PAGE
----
Updated 2016-02-17 21:23:14 by transfinite

started by Theo Verelst

When wanting to examplify what frequency varied sine waves have as a spectrum, because that's important while analysing many types of measured or synthesized digital signal, for which tcl is also used, the page on that subject got a bit full. I though some of these very fundamental sujects deserve a place amoung the many pages about these important signal processing subjects, which can be successfully and interestingly programmed in tcl. In fact I prefer to use Tk, too, because it is one of the powers of tcl/tk to be a great interactive program development environment with great scientific value as such. Not many computer languages are really suitable for interactive scientific development , which is probably the main driving force for improvements in computer programming (apart from all kinds of (un-) human, political and 'imperialistic' considerations, and un-technical logics).

Waves can in tcl be natually represented in sampled form as lists. That means that when a wave like a sine is chopped in pieces, or neater put: approximated in x (or time) and y axis sense by rounding it to points on a rectangular grid (like on uses in mathematics school sheets), those point can be stored in order (from left to right) by putting the approximate values in a tcl list of values.

A sine wave is a special repetitive wave pattern, because our ears perceive it has having only one frequency, so it is per definition the most 'dull' or harmonics-poor wave. It isn't hard to make a list with sine values for one sine wave in tcl. Lets say we want ten values for one full wave, we'd write:
set pi 3.1415926535
for {set i 0} {$i < 10} {incr i} {
    puts [expr {sin(2.0*$pi*$i/10)}]

Later on we'll put these points in a tcl list, in order, to reuse them, instead of just listing the sine values on the console. To graphically make clear what our wave looks like, we can plot the values in a graph, like so:
# First, a few condensed procs to do make a canvas and draw points on it
# It's always handy to be able to change to which canvas we use
set mc .c
# make the simplest decent canvas
pack [canvas $mc] -expand y -fill both
# define the point drawing procedure
proc plotpoint {x y {size 3} {colour black} {tag p}} {
    global mc;
    $mc create oval \
        [expr {$x-$size/2}] [expr {$y-$size/2}] \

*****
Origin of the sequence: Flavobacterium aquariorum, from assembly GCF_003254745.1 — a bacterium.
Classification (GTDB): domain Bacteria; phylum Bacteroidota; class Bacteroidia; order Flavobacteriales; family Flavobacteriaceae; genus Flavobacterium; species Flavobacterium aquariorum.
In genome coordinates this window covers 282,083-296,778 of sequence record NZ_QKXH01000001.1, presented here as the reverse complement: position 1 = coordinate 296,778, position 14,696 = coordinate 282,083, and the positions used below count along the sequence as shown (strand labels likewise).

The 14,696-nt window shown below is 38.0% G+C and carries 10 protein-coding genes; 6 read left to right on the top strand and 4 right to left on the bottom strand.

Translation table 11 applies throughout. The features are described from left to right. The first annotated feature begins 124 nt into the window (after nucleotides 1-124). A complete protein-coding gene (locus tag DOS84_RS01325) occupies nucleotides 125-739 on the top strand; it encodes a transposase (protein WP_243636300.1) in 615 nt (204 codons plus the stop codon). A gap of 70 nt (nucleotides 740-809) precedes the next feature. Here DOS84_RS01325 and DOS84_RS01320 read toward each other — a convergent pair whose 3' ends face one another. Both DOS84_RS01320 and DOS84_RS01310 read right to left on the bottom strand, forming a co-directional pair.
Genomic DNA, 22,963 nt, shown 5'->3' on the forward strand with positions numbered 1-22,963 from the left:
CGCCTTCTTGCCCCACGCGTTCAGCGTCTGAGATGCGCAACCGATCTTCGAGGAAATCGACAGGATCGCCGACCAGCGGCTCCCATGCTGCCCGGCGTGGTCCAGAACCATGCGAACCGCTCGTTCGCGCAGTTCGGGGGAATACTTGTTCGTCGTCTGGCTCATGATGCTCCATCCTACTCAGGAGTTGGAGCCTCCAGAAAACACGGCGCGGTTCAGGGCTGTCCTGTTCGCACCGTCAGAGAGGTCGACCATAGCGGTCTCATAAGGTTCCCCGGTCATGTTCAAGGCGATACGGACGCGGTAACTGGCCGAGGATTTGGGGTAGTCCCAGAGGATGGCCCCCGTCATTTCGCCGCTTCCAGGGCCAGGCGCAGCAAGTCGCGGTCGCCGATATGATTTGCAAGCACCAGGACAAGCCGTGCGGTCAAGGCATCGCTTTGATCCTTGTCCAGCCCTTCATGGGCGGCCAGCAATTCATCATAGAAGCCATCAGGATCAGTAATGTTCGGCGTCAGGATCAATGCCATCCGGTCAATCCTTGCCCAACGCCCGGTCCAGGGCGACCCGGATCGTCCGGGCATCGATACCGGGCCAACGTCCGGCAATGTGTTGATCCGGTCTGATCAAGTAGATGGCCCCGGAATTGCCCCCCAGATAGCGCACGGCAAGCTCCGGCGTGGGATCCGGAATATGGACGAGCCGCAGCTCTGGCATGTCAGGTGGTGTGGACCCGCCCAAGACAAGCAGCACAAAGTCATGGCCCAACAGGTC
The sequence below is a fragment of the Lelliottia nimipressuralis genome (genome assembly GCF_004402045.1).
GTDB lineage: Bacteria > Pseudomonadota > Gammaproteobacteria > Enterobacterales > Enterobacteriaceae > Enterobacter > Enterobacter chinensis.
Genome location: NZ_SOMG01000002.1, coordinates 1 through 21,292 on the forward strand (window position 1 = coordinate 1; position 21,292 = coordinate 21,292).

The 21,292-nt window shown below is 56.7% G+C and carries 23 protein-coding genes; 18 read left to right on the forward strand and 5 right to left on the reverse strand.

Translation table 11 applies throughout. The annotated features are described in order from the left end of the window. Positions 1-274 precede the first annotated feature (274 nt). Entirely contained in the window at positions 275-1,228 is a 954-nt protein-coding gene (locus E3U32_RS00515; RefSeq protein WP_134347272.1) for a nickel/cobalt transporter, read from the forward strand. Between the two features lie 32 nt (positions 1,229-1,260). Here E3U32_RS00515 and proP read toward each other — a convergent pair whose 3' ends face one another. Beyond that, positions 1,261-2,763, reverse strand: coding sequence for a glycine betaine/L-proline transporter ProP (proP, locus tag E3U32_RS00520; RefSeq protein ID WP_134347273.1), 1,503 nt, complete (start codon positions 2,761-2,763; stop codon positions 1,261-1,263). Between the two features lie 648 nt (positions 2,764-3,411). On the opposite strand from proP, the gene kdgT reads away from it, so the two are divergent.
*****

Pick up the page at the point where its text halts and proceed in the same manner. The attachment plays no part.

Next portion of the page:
[expr {$x+$size/2}] [expr {$y+$size/2}] \
        -outline $colour -fill $colour -tag $tag
# now the same as above, except scaled and as graphics points
set pi 3.1415926535
set yscale 100
set xscale 20
for {set i 0} {$i < 10} {incr i} {
    plotpoint [expr {10+$i*$xscale}] [expr {150-$yscale*sin(2.0*$pi*$i/10)}]

This gives an impression of a sine wave, though it's not all to clear unless we use more points to approximate this important tcl function:
set xp 50;                   # number of X coordinates, or points
set xscale [expr {200/$xp}]; # horizontal space per point in canvas pixels
$mc del p;                   # delete all graphs with tag 'p' from the canvas first
for {set i 0} {$i < $xp} {incr i} {
    plotpoint [expr {10+$i*$xscale}] [expr {150-$yscale*sin(2.0*$pi*$i/$xp)}]

The resulting graph

Instead of plotting the sine wave points one by one straight away in the loop, we can first keep them stored in a tcl list, and make a procedure to automatically draw then from a list:
# list the points for one waveform
set wave1 {};    # empty list
for {set i 0} {$i < 100} {incr i} {
    # append each of the 100 points to the list
    lappend wave1 [expr {sin(2.0*$pi*$i/100)}]

proc plotlist {l} {
    global mc
    set xp [llength $l];
    set xscale [expr {300/$xp}];
    set yscale 100
    set pi 3.1415926535
    $mc del p;
    for {set i 0} {$i < $xp} {incr i} {
        plotpoint [expr {10+$i*$xscale}] [expr {150-$yscale*[lindex $l $i]}]

# now do the plottin'
plotlist $wave1

Additive synthesis, what this page is primarily about, is about adding sine wave components of different frequencies, usually frequencies with integer ratio to the lowest frequency component or 'fundamental' (usually). We can do this in tcl by using the above and taking not just one sine, but various sines, like so: